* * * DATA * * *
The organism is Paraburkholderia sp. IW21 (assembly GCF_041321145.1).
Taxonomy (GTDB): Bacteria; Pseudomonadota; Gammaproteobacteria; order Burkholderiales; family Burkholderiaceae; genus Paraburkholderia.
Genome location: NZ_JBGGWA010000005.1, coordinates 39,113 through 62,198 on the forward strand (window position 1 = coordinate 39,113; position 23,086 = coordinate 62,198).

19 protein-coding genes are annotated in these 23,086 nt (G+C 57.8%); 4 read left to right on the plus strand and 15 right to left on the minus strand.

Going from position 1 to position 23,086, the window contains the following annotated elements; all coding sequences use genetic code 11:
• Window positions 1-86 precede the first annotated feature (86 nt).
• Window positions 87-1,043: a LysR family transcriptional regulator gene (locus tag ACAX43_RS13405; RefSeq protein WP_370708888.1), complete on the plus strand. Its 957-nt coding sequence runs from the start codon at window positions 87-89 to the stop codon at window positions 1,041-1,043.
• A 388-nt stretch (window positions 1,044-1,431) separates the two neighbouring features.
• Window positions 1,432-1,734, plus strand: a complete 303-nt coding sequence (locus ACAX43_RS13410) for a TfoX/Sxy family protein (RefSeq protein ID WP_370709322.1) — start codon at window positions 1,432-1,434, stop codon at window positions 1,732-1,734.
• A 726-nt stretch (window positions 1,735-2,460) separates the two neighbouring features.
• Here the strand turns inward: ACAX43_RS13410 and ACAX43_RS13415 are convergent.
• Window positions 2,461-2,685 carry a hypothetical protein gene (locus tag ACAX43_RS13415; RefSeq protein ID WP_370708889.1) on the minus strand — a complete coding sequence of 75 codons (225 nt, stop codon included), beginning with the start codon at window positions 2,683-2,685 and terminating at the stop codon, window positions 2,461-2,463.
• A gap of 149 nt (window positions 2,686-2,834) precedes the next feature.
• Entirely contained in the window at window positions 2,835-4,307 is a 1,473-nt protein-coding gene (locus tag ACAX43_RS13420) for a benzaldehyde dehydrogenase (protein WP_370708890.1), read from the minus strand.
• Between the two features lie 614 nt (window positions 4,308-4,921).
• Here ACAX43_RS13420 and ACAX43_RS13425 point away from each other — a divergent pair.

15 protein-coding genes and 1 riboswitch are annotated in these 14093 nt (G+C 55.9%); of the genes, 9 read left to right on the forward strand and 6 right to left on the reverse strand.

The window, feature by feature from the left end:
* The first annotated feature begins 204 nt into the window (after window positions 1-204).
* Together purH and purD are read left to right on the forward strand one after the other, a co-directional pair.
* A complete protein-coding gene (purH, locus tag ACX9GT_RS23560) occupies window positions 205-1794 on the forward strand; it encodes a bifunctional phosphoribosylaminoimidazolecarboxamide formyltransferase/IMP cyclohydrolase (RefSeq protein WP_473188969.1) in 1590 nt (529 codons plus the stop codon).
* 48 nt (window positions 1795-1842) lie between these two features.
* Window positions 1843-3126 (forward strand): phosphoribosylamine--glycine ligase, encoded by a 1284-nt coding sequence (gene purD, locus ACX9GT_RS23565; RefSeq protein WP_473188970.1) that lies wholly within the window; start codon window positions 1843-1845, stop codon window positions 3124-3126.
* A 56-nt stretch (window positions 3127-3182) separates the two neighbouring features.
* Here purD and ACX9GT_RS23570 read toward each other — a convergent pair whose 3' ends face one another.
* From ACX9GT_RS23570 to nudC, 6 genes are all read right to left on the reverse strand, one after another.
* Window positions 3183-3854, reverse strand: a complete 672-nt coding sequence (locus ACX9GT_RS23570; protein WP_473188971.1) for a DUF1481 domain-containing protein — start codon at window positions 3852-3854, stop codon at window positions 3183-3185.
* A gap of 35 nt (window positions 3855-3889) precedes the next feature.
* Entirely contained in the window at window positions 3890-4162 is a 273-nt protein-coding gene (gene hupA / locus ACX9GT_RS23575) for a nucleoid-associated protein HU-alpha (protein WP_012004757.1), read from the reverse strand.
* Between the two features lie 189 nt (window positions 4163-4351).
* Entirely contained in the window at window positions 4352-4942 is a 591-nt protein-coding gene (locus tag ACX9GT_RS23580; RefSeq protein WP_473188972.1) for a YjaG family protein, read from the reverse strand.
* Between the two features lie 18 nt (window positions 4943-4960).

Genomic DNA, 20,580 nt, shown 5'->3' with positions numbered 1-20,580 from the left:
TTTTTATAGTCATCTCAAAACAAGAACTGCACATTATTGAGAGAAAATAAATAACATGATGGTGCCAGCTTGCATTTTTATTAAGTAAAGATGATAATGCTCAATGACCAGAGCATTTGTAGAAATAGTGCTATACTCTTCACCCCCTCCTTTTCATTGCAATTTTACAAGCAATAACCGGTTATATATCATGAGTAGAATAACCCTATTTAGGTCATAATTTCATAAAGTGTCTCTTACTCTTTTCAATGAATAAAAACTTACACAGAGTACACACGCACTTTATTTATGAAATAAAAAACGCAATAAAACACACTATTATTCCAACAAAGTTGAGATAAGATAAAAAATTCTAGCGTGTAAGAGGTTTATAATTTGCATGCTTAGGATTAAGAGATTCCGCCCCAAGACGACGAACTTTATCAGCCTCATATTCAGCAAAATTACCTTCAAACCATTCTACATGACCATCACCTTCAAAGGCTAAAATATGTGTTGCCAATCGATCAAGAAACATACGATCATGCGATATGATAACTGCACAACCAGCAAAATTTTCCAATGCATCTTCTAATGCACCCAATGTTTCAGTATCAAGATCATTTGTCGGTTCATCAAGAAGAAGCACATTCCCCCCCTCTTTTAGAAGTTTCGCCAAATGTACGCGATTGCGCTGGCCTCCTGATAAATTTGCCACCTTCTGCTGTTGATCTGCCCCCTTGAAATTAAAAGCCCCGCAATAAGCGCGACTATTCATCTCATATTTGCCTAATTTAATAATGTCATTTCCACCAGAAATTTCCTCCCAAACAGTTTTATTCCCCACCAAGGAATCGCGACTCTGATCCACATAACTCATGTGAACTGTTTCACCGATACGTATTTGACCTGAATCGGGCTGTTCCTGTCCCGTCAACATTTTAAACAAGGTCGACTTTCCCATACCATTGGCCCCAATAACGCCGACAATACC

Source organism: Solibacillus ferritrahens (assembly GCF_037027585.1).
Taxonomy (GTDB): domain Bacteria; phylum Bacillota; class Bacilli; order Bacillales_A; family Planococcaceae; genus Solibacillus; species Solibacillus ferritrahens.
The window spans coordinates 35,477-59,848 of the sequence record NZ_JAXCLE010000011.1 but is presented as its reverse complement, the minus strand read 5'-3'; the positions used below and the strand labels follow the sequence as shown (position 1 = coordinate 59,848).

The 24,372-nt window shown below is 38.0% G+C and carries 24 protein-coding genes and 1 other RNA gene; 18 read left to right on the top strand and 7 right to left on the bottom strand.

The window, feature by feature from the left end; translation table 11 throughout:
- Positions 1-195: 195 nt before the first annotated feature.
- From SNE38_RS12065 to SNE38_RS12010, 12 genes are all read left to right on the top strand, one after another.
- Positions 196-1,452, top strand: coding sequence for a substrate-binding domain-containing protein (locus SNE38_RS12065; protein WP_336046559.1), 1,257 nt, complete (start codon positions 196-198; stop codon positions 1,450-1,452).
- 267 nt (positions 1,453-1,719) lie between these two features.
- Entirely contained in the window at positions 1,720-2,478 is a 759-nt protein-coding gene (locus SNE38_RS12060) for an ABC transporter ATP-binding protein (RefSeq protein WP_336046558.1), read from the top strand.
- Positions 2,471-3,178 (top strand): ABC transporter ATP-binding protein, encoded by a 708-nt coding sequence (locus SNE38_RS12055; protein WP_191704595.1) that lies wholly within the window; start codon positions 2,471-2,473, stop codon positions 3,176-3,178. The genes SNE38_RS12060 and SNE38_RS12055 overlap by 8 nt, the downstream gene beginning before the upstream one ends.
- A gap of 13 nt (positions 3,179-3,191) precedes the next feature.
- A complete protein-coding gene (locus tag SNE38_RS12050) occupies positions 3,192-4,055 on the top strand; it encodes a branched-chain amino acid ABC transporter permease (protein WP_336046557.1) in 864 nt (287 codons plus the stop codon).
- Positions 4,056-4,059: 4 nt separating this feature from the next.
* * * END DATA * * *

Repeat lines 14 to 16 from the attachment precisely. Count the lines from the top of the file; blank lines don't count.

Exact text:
• Entirely contained in the window at window positions 2,835-4,307 is a 1,473-nt protein-coding gene (locus tag ACAX43_RS13420) for a benzaldehyde dehydrogenase (protein WP_370708890.1), read from the minus strand.
• Between the two features lie 614 nt (window positions 4,308-4,921).
• Here ACAX43_RS13420 and ACAX43_RS13425 point away from each other — a divergent pair.